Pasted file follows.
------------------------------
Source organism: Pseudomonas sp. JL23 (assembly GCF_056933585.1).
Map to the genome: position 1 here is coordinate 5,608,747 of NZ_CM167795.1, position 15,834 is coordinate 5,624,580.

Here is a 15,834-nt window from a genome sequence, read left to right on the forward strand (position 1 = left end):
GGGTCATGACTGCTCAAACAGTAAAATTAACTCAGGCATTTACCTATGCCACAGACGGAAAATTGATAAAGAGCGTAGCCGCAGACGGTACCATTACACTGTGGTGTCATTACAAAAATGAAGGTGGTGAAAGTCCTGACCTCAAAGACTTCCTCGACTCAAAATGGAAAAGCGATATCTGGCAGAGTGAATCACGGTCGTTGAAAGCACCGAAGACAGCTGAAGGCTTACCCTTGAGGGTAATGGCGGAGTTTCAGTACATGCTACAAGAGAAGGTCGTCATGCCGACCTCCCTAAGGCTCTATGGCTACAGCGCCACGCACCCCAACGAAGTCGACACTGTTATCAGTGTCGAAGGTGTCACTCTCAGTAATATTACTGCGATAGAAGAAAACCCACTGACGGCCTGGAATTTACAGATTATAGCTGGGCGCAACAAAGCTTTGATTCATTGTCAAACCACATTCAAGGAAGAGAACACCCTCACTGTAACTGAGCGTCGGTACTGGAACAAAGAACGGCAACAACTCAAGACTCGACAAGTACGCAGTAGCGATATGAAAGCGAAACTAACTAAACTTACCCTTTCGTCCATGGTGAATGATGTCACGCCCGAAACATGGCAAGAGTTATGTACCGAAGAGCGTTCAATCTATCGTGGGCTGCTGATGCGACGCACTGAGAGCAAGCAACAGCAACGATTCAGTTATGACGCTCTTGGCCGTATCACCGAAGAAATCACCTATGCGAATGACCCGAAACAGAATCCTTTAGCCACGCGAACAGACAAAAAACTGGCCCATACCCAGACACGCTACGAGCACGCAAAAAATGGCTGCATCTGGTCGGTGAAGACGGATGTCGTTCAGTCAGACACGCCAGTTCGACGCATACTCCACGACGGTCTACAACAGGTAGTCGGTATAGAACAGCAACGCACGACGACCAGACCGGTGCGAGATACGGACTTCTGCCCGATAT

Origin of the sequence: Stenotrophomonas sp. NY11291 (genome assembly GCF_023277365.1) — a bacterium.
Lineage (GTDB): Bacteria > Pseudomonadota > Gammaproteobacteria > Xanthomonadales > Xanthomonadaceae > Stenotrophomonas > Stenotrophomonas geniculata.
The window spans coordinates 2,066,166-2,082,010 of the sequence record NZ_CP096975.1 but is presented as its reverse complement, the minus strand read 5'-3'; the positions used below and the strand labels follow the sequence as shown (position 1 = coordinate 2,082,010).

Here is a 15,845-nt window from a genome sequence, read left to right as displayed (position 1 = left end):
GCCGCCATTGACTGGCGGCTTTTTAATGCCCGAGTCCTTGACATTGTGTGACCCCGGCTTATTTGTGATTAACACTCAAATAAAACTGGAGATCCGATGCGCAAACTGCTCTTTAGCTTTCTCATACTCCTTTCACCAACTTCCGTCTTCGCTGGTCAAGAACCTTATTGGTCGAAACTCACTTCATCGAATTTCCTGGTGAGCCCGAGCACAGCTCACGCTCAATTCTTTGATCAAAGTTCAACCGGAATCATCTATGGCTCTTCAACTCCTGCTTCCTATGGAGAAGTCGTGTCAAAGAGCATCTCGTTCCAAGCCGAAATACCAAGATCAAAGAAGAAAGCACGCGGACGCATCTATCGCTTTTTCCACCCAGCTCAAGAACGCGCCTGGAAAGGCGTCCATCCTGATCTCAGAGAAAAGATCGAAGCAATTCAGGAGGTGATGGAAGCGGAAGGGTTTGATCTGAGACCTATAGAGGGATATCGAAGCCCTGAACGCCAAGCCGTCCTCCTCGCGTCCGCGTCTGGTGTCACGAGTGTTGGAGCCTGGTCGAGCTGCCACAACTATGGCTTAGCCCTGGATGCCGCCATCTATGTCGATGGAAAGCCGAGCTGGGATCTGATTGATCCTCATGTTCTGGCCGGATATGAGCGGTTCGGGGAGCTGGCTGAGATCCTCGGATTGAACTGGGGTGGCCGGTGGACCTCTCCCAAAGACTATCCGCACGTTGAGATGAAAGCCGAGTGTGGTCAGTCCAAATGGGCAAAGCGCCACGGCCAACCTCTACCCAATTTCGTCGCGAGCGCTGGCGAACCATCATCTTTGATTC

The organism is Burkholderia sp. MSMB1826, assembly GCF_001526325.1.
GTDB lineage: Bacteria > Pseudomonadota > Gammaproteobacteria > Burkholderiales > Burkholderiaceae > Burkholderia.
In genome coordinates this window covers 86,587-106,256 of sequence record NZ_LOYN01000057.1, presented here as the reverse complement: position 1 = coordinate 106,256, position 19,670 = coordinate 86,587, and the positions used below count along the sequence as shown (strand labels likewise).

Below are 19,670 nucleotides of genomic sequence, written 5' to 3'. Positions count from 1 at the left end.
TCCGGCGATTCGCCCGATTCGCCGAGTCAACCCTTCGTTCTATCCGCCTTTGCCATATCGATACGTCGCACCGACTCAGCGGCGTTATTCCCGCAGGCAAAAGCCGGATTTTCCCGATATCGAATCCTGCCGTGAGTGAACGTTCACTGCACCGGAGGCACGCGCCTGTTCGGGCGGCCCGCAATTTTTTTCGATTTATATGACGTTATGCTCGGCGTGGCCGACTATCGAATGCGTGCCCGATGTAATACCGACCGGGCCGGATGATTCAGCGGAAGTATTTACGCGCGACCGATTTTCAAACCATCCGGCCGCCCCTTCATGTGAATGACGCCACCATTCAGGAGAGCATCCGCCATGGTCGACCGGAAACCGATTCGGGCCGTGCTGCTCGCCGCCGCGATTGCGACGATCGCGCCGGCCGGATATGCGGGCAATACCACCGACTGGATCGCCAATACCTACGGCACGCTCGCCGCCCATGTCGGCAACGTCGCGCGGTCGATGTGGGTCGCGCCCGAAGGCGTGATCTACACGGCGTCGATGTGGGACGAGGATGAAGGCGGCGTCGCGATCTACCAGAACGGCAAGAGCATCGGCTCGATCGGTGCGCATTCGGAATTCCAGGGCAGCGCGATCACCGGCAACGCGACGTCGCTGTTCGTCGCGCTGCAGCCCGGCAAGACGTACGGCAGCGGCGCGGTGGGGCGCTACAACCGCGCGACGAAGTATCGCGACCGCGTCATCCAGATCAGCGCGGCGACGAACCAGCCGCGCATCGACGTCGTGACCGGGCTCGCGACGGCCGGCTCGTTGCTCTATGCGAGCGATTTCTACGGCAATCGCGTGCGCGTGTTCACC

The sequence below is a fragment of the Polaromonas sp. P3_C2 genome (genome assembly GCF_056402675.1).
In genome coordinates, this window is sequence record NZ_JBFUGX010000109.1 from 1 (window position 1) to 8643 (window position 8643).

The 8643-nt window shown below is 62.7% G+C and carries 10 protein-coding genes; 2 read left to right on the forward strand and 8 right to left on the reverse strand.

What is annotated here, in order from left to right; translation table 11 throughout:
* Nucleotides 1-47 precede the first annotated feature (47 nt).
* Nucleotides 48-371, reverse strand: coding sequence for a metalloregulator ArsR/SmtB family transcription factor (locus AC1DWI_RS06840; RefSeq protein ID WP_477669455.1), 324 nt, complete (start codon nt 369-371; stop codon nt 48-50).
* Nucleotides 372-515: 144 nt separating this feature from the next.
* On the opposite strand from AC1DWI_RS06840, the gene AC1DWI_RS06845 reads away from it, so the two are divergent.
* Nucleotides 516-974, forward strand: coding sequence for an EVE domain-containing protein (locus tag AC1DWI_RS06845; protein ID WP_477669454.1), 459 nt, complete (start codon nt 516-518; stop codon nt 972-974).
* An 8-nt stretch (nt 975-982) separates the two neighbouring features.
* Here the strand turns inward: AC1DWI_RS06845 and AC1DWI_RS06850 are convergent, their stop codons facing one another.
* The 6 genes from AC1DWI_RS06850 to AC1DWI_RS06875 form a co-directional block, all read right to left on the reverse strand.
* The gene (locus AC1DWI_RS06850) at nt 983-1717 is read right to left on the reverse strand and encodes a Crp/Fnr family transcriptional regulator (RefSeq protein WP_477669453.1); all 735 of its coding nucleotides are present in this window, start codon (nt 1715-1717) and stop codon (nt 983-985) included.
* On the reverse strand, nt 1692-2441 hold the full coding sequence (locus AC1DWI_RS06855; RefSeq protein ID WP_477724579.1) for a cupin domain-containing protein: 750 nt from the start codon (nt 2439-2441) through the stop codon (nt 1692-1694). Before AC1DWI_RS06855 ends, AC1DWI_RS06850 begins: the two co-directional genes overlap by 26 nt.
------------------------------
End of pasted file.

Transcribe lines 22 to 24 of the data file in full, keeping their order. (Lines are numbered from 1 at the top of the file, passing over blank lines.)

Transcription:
* On the opposite strand from AC1DWI_RS06840, the gene AC1DWI_RS06845 reads away from it, so the two are divergent.
* Nucleotides 516-974, forward strand: coding sequence for an EVE domain-containing protein (locus tag AC1DWI_RS06845; protein ID WP_477669454.1), 459 nt, complete (start codon nt 516-518; stop codon nt 972-974).
* An 8-nt stretch (nt 975-982) separates the two neighbouring features.